The use of procedures
Standard Operating Procedures are used to assist the team during operations. Company and shipboard management develop specific procedures to address routine and emergency tasks. Personnel may identify unplanned deviations from the procedures and use advocacy to warn the mission co-ordinator. Procedures in crises are developed by using simulated exercises either on board ship or in college simulation laboratories. If a planned deviation from the mission is required, managers will discuss the change in mission operation with relevant personnel, assess the advice given and make a decision. After the decision is made, the team monitors subsequent actions to ensure that they are compliant with the new plan.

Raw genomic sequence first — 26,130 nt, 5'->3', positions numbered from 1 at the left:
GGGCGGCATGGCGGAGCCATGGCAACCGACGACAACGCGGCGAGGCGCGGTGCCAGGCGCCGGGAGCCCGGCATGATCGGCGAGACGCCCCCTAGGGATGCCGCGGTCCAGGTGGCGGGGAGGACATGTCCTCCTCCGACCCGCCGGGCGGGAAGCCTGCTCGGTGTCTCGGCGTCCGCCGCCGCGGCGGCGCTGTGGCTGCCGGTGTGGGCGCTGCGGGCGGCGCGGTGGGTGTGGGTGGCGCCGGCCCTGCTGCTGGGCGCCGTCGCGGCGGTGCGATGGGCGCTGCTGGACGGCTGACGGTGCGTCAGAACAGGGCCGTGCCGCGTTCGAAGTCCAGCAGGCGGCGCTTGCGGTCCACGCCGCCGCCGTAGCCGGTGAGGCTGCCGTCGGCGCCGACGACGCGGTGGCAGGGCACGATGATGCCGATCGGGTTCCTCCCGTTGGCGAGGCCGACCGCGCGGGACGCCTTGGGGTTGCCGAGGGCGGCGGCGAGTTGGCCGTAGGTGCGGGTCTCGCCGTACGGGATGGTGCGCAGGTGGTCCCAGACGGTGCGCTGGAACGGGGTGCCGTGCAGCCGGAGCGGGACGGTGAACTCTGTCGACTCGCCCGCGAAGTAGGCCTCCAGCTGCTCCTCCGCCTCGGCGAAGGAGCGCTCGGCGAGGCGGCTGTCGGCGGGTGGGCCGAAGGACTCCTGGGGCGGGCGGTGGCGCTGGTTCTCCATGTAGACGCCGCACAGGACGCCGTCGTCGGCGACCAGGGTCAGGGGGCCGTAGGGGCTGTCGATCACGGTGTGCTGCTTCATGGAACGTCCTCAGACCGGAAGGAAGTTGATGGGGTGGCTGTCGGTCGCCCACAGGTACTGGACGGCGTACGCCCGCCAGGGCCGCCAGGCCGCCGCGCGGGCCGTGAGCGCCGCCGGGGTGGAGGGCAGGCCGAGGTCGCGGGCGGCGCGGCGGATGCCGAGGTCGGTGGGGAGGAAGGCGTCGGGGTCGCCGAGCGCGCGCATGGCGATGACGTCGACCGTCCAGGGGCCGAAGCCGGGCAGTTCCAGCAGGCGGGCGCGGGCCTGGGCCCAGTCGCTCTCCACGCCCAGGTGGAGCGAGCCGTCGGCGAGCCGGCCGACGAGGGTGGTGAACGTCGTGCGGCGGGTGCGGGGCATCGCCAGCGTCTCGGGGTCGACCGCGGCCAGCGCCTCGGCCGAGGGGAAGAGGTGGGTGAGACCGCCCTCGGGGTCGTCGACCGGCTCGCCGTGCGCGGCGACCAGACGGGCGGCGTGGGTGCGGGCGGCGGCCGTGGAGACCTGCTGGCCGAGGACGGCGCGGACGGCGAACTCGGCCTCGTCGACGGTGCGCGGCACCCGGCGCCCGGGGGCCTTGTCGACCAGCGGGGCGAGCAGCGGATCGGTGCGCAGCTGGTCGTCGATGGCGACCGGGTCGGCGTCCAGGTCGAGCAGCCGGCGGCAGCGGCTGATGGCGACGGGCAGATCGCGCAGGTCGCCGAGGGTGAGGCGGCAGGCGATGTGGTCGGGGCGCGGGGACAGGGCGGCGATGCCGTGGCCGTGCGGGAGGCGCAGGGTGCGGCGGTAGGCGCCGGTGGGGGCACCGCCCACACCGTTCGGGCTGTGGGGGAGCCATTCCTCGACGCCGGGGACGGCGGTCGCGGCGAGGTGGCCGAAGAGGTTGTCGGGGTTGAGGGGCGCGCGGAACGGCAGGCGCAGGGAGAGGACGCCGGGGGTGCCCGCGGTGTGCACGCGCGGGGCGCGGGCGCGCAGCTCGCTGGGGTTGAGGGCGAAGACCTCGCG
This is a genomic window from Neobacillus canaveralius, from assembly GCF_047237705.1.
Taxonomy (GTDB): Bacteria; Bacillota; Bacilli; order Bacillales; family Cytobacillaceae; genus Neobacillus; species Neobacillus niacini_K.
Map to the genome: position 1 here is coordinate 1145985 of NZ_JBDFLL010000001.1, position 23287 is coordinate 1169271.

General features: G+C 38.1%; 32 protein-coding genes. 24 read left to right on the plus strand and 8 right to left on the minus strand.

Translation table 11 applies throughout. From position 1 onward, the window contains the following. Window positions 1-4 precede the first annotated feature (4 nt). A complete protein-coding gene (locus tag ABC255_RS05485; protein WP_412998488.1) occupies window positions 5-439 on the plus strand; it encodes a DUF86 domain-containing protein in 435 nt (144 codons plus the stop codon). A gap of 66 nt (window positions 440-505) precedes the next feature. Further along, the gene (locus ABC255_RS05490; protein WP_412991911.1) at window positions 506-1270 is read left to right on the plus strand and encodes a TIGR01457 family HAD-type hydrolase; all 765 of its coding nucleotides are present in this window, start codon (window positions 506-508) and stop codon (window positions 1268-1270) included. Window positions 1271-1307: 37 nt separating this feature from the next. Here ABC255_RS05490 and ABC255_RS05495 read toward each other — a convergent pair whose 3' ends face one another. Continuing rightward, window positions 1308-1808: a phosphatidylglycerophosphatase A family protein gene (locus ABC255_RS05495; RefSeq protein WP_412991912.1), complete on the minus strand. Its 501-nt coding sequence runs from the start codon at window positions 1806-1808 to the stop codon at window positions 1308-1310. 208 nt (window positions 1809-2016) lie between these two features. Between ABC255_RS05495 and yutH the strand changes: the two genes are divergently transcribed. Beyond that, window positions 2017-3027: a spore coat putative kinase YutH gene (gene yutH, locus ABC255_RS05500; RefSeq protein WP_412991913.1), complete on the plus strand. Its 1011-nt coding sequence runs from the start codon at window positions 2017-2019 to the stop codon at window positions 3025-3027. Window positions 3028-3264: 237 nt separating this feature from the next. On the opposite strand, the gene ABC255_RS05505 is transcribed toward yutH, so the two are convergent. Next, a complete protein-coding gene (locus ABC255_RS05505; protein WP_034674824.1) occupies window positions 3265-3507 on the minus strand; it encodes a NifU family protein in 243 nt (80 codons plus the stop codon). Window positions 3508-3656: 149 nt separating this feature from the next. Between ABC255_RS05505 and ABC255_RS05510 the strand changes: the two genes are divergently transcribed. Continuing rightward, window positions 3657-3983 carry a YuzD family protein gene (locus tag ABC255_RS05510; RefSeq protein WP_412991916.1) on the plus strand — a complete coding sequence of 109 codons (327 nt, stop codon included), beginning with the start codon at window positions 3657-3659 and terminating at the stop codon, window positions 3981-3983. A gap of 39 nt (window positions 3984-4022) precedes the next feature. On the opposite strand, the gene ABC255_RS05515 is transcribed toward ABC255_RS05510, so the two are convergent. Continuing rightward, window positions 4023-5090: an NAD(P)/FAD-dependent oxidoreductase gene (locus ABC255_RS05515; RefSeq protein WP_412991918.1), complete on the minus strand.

In summary, CRM attempts to change the attitude of shipboard and shore side personnel to minimise human error by developing a teamwork culture based on modern management principles. It is a realm where the interplay between organisational and health behaviour are intimately and sometimes intricately linked.
CRM training will become mandatory under new international shipping requirements for shipping personnel as specified in the international convention, Standards of Training, Certification and Watchkeeping for seafarers (STCW)18. At present, training courses are varied in their content, delivery and duration
F.4.7 Stress and Fatigue
Stress and fatigue on board